House Democrats' stimulus plan would result in 8.8 million more families getting a check — here's why
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The current COVID-19 stimulus relief signed into law will give millions of Americans up to $600, with a new measure passed by House Democrats raising that to $2,000.

But the House Democratic plan doesn't just pay more — as The Washington Post revealed, it would also result in 8.8 million more families getting money who, under the original stimulus, wouldn't be eligible for anything at all. That's because of how the means testing in the stimulus works.

"The phaseout structure is still the same, but because the check itself is larger, people making up to $115,000 would still get something. The new bill also covers adult dependents," reported Rachel Siegel. "For example, under the stimulus package already signed into law, a family of four making more than $198,000 would get nothing. Under the House plan, the high-income threshold rises to $310,000. In that plan, a family of four making up to $150,000 would receive $8,000. If that same family were making $300,000, they would still get $500."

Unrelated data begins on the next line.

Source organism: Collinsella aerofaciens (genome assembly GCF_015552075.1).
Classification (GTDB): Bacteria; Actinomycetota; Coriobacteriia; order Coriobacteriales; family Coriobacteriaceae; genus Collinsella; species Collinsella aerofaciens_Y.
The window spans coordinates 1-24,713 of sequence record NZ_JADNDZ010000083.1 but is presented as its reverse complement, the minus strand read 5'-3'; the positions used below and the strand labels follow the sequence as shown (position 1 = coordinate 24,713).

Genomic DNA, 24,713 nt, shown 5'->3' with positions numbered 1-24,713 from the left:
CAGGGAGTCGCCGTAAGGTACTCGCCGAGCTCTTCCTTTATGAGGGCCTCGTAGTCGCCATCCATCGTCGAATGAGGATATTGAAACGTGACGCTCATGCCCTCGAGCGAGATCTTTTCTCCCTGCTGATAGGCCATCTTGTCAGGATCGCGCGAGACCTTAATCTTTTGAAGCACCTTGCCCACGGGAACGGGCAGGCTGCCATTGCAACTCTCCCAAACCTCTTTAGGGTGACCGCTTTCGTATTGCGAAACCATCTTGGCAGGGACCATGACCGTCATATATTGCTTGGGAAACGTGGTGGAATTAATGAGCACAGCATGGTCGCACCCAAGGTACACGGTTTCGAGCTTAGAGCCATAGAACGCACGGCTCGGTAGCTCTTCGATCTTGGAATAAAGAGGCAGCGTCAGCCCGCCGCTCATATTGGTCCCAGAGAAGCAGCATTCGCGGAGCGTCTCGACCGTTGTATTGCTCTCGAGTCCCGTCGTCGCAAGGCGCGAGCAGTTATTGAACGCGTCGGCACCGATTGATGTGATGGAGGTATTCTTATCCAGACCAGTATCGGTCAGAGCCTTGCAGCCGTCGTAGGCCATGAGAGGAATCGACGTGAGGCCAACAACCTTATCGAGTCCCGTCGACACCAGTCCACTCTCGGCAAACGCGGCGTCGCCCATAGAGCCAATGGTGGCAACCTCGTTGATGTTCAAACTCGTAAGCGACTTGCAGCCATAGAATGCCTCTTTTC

"Ernie Tedeschi, an economist and former Treasury Department official in the Obama administration, estimated that 8.8 million more families will get a check of some sort under the House plan," continued the report.

The fate of the House plan is uncertain. Senate Majority Leader Mitch McConnell (R-KY) has demanded that the stimulus be tied to two unrelated provisions that repeal internet speech protections and establish a "voter fraud" commission — something Democrats will likely object to, and which would have almost no time to pass the House before the session of Congress ends.